Spotlight: Challenges to the Dream

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Everyday, people across the United States struggle with problems ranging from racial and cultural stereotypes to homophobia and identity questions. For 18 years, Carnegie Mellon University’s Jim Daniels has given Western Pennsylvania students a safe, creative space to express their battles with race and diversity through the Martin Luther King, Jr. Day Writing Awards. A selection of 91 of these prose and poetry pieces have been compiled into a new anthology, Challenges to the Dream: The Best of the Martin Luther King, Jr. Day Writing Awards at Carnegie Mellon University.

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“It is consoling beyond words to witness these young writers wrestling with the realities of race, and bringing solid thought and well-wrought language to bear upon that process. This is the mortar that will mend our nation’s spirit. These are the minds and hearts to whom I feel safe entrusting our collective future.” – Tracy K. Smith, Poet Laureate of the United States, Pulitzer Prize Winner

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Don’t miss out: There are a number of free readings planned in support of this anthology (details below) and — students — the deadline to submit your work to this year’s awards is Nov. 24th!


What should readers know before reading the anthology?

Readers should know that these writers are students—high school and college students from Pittsburgh and from around the world. But students—young people trying to negotiate the difficult terrain of discrimination and difference in our schools and in our communities—the nation hasn’t done a very good job of dealing with race as a whole, so we can’t expect young students to have all the answers. We honor their attempts to honestly deal with these issues more than coming at them from a safe, comfortable space.

We ask for personal narratives on race, not broad general indictments of racism full of abstract generalizations. As a result, sometimes the poems and essays can stir controversy. On a day meant to commemorate the memory of a great man who never shied from controversy, this seems only appropriate. The mission of the awards is not to make us feel good, but to make us think hard.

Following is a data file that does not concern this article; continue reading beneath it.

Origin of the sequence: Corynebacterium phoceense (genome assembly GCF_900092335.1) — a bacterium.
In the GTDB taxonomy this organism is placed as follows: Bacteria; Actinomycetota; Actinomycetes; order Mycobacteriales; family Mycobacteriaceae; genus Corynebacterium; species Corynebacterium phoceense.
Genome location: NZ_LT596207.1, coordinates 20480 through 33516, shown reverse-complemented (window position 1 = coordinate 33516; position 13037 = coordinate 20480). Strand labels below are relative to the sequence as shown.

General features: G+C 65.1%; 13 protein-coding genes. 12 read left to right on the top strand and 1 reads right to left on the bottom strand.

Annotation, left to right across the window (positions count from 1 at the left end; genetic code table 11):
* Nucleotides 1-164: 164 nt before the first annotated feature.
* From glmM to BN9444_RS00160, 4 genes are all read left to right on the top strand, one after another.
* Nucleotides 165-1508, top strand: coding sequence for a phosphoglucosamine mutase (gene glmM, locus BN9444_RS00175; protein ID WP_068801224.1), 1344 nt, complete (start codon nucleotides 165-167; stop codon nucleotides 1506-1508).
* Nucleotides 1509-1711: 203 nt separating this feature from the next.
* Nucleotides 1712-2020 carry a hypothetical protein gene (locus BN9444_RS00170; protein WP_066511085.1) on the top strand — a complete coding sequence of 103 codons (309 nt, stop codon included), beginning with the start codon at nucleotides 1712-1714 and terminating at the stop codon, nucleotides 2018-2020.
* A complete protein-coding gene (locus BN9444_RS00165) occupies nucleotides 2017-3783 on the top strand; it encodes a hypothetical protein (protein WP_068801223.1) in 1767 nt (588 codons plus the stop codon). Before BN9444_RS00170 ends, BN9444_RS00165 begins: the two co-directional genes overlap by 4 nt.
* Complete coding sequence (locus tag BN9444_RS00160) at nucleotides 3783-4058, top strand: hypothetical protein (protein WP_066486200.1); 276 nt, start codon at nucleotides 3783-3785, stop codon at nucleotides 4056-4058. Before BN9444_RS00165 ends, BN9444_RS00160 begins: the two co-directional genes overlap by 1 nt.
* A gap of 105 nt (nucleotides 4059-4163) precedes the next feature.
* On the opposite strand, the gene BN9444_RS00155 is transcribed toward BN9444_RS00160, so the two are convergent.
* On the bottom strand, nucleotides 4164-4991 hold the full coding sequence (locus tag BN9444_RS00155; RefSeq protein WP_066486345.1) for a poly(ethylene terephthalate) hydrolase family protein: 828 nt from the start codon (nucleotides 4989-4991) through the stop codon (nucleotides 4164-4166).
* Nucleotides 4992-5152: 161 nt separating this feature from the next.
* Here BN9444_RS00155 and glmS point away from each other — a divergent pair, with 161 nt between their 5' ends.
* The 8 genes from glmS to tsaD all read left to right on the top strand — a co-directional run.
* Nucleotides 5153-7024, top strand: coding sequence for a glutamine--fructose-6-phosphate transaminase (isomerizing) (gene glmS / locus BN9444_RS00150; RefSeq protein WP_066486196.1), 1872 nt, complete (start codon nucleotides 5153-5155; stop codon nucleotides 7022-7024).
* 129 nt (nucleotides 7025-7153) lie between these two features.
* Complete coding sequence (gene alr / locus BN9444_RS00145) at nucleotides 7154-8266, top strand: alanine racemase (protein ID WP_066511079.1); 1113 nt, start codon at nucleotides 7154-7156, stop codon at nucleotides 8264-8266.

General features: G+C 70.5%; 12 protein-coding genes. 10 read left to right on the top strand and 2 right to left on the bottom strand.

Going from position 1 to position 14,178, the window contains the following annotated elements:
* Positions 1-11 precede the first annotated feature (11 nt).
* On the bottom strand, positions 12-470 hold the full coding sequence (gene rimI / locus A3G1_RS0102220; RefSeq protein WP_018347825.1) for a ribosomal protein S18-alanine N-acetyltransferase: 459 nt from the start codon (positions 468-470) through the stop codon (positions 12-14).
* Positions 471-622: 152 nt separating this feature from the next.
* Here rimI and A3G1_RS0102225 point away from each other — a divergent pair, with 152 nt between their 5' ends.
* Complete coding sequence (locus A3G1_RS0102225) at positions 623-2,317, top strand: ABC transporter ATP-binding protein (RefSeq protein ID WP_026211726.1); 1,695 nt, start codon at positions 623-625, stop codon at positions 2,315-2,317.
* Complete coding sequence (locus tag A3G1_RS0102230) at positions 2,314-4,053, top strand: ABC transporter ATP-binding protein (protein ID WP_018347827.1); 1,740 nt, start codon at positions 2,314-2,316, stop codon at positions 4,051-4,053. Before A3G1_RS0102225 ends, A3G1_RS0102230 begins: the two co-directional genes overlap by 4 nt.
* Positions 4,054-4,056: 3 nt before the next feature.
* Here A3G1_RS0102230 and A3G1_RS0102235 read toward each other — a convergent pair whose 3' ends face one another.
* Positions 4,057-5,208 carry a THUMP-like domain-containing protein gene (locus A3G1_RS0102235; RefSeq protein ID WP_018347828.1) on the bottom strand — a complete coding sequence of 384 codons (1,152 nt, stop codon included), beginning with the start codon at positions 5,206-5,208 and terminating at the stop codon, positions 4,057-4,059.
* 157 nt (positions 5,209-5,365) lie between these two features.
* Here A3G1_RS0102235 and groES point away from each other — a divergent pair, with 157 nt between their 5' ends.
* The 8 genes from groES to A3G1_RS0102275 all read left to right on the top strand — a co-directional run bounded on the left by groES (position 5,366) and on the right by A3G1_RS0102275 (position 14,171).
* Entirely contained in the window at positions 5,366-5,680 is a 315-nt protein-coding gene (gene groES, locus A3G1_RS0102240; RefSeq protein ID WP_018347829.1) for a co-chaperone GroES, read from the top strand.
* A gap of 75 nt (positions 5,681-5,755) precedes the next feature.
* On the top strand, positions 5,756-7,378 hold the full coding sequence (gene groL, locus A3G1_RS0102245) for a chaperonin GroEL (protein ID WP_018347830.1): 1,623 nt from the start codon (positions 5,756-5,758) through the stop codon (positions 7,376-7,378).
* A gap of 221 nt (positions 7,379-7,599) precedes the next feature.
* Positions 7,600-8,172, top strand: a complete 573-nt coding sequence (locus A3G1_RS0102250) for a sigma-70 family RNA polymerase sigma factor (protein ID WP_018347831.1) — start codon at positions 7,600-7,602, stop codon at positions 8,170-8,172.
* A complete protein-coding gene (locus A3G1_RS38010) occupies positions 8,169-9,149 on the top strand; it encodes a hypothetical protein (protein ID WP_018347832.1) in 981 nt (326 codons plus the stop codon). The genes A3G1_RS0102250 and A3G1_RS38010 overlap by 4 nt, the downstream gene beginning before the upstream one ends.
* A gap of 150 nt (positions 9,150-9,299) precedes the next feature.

I started the awards back in 1999. They grew out of an anthology of poems on race I edited by nationally known poets back in 1994. The notion was that if we put a group of diverse voices in the same room/book, telling each other our stories, then maybe something good could result. I thought having students do something similar might be a good way for Carnegie Mellon to honor the legacy of Dr. King. For me personally, I hope to also honor the legacy of James Baldwin, who was a professor of mine in graduate school and first challenged me to be honest about racial issues in my own writing.

How did you get the idea for an anthology?

On a personal level, I remember many of the winning pieces over the years, and I often found myself reflecting back on them for solace and sustenance during difficult times. The sheer courage it took for these students to put themselves out there on the page can be an inspiration for all of us. I felt like we needed to preserve a strong representation of the award winners in such a collection as this and try to reach a wider audience for this work, much of which seems as relevant today as it did when it was written.

What are your goals for the anthology?

While we have many goals—we, because I am part of a wonderful, hard-working team that puts on the awards each year—but I think the two biggest ones are:

1. Expand the audience for the fine writing of these students (83 of them included in the book) so that these voices might become part of the larger, vital national conversation about these issues that often seem to be tearing the country apart. Who knows, other schools in other parts of the country might want to start similar writing awards. The book is available on Amazon and distributed nationally.

2. On a local level, we are hoping the anthology might call attention to what we’re doing in a positive way and thus attract more entries from more schools in the area. We would like to see the anthology used as a tool for classroom discussion and writing both at Carnegie Mellon and at high schools and colleges throughout Western Pennsylvania.

Other than reading the anthology, how can people get involved?

Students who want to submit their work to this year’s awards can go to this link and read the guidelines, then upload their submission. The deadline is November 24.

In addition, we have two scheduled readings and celebrations of the anthology that are free and open to the public:

Friday, October 13, 4:30 pm, Center for Diversity and Inclusion, Cohon University Center, Carnegie Mellon University

Wednesday, November 1, at 7:00 p.m. at the City of Asylum’s Alphabet City complex on the North Side.
Also, please consider attending the 2018 writing awards on Monday, January 15, in Rangos Hall, Cohon University Center, Carnegie Mellon.


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